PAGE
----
Reproduction Of French Chauvet Cave Art Opens

As of April 25, tourists who travel to Vallon-Pont d’Arc in France will be able to see the wonders of the Grotte Chauvet prehistoric cave art without harming the original and very delicate site. A newly opened copy, built near the original site, has been created to reproduce the original experience as closely as possible. The facility was toured by French President, Francois Hollande, on Friday.

Radiocarbon dating methods have shown that the real Grotte Chauvet cave art dates back to being used in two time periods: the Aurignacian and the Gravettian. These date back between 25,000 and 32,000 years.

The actual cave where the prehistoric hunting scenes of bears, rhinos, panthers and more animals from the ancient past are thought to be more than 32,000 years old. It was discovered by researchers in 1994 and has since been designated as a UNESCO World Heritage site.

The actual Grotte Chauvet cave is off limits to the public, but the new copy of these remarkable paintings is expected to draw lots of attention when tourists travel to the site to view it. The copy is only a short distance from the real prehistoric cave, which contains the world’s oldest charcoal cave drawings in the world. The ancient artists used a mixture of paints and engraving to create the realistic hunting scenes.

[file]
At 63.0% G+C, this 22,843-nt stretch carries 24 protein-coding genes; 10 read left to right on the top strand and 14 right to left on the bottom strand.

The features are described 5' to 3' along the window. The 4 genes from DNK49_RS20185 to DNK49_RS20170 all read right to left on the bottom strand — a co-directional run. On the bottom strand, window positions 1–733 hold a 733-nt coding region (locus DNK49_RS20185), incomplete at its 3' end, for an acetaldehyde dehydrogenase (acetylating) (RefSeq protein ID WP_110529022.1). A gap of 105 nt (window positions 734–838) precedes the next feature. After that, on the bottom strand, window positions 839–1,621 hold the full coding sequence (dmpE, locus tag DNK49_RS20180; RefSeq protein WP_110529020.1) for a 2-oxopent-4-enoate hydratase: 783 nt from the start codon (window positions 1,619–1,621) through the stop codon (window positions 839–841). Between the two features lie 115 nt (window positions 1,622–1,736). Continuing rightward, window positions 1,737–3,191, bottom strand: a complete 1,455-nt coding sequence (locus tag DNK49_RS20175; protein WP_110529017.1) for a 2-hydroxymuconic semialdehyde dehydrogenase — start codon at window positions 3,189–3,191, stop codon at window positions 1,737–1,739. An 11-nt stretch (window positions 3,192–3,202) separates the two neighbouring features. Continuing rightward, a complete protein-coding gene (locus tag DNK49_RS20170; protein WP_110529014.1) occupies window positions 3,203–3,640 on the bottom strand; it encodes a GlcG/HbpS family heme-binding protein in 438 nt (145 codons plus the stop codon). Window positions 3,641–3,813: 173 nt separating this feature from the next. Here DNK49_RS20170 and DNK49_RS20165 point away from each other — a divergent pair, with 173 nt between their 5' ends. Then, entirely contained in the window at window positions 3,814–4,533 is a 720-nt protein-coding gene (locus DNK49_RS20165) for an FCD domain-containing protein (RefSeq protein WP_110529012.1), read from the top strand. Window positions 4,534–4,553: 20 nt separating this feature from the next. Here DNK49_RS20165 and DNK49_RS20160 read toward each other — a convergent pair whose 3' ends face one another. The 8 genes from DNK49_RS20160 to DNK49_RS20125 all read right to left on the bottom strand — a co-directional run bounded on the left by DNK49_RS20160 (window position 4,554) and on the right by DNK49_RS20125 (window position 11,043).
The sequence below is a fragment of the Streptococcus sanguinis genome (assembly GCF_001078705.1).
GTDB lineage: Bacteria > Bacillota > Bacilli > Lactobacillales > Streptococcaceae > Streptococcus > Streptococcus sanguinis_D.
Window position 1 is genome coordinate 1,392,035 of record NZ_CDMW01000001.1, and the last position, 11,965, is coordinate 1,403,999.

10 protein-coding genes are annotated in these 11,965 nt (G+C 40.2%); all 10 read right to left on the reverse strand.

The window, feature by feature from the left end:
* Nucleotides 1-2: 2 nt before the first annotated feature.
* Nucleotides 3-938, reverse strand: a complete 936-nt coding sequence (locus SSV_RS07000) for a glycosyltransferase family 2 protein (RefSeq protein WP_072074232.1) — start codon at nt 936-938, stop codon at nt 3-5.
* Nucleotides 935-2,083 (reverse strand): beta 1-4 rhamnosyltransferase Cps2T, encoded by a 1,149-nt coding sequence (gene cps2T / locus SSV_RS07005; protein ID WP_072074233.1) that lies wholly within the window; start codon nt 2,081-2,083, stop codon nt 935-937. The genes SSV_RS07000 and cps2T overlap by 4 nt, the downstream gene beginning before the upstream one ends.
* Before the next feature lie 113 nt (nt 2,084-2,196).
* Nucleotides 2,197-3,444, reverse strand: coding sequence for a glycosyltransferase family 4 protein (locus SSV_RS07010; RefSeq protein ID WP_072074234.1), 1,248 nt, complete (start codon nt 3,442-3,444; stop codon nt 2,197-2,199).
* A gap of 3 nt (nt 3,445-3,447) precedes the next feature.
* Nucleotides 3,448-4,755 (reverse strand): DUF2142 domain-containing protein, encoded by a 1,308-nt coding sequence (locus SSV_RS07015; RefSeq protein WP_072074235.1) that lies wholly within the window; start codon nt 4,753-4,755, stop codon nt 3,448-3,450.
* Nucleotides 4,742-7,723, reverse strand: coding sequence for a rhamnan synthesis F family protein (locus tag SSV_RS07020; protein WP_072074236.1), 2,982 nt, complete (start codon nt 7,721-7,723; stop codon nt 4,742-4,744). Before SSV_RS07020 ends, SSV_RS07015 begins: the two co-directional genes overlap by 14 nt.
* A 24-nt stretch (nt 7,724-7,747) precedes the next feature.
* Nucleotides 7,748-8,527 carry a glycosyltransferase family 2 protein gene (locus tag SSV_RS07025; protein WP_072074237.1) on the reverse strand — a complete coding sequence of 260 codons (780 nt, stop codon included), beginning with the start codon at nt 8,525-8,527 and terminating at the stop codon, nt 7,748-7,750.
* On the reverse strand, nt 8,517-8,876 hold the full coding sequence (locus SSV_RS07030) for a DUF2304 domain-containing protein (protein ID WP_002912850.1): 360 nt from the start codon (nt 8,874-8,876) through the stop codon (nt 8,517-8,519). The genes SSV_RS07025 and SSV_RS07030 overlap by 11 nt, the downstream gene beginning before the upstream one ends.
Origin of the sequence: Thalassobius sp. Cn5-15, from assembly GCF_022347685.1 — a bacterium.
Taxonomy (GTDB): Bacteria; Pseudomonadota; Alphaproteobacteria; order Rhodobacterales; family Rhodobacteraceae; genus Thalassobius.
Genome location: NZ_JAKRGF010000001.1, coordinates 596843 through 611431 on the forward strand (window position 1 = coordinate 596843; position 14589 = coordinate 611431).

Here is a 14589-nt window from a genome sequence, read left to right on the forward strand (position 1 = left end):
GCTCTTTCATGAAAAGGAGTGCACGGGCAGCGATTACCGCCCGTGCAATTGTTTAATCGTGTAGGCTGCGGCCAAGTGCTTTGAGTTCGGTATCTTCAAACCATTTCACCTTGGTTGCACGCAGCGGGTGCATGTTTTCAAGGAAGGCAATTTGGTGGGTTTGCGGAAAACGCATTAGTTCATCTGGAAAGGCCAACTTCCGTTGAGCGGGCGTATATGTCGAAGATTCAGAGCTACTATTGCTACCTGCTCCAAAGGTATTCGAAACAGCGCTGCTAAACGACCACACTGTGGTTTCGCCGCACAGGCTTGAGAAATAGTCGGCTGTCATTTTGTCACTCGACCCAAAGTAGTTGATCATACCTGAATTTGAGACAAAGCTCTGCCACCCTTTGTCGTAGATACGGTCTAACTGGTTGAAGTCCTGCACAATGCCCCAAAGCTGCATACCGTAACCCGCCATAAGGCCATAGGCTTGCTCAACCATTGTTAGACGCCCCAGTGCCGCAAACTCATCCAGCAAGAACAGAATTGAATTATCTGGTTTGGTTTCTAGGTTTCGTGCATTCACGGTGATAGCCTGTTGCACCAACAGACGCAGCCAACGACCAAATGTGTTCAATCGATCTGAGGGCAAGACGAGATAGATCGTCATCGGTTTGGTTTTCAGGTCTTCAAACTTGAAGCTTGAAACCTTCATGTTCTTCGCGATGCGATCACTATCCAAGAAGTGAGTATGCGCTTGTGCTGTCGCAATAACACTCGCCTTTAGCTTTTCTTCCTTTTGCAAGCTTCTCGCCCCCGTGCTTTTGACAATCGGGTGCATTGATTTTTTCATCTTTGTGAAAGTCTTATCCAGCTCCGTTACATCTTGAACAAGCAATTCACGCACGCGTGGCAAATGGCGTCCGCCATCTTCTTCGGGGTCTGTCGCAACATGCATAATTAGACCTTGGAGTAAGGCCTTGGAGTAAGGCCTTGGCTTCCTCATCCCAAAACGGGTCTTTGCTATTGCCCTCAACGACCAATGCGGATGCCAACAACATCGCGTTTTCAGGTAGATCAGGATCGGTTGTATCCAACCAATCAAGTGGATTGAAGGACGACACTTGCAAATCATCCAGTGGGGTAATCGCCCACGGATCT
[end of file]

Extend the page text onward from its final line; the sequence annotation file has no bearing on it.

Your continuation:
It took experts four years to reproduce the Grotte Chauvet cave via the use of technology like 3-D imaging; the entire construction costs total roughly $58 million dollars. On April 25, the replica cave will open up to the entire world.

Cave Art from the Grotte Chauvet Copy

The views from the copy of the Grotte Chauvet mimic the real one with precise details. The cave was constructed in the shape of a bear’s paw, and includes thousands of drawings. This artwork includes more than 400 animal drawings, which represent 14 different animal species. This replicated artwork was also done with charcoal and ochre.

Tourists who travel into the Grotte Chauvet cave copy will even get to experience the same smells and humid cavern conditions. They can adventure down a long sloped area as they enter the building, and then head into a dark, cool and wet room. From there, tourists will be able to view the replica skull and bones of a prehistoric Alpine ibex, a kind of goat. There are also stalagmites and stalactites like you would find in a real cave.

The cave art in the Chauvet Cave is just one form of creative expression. Witness art around the world in “Wanderlust.”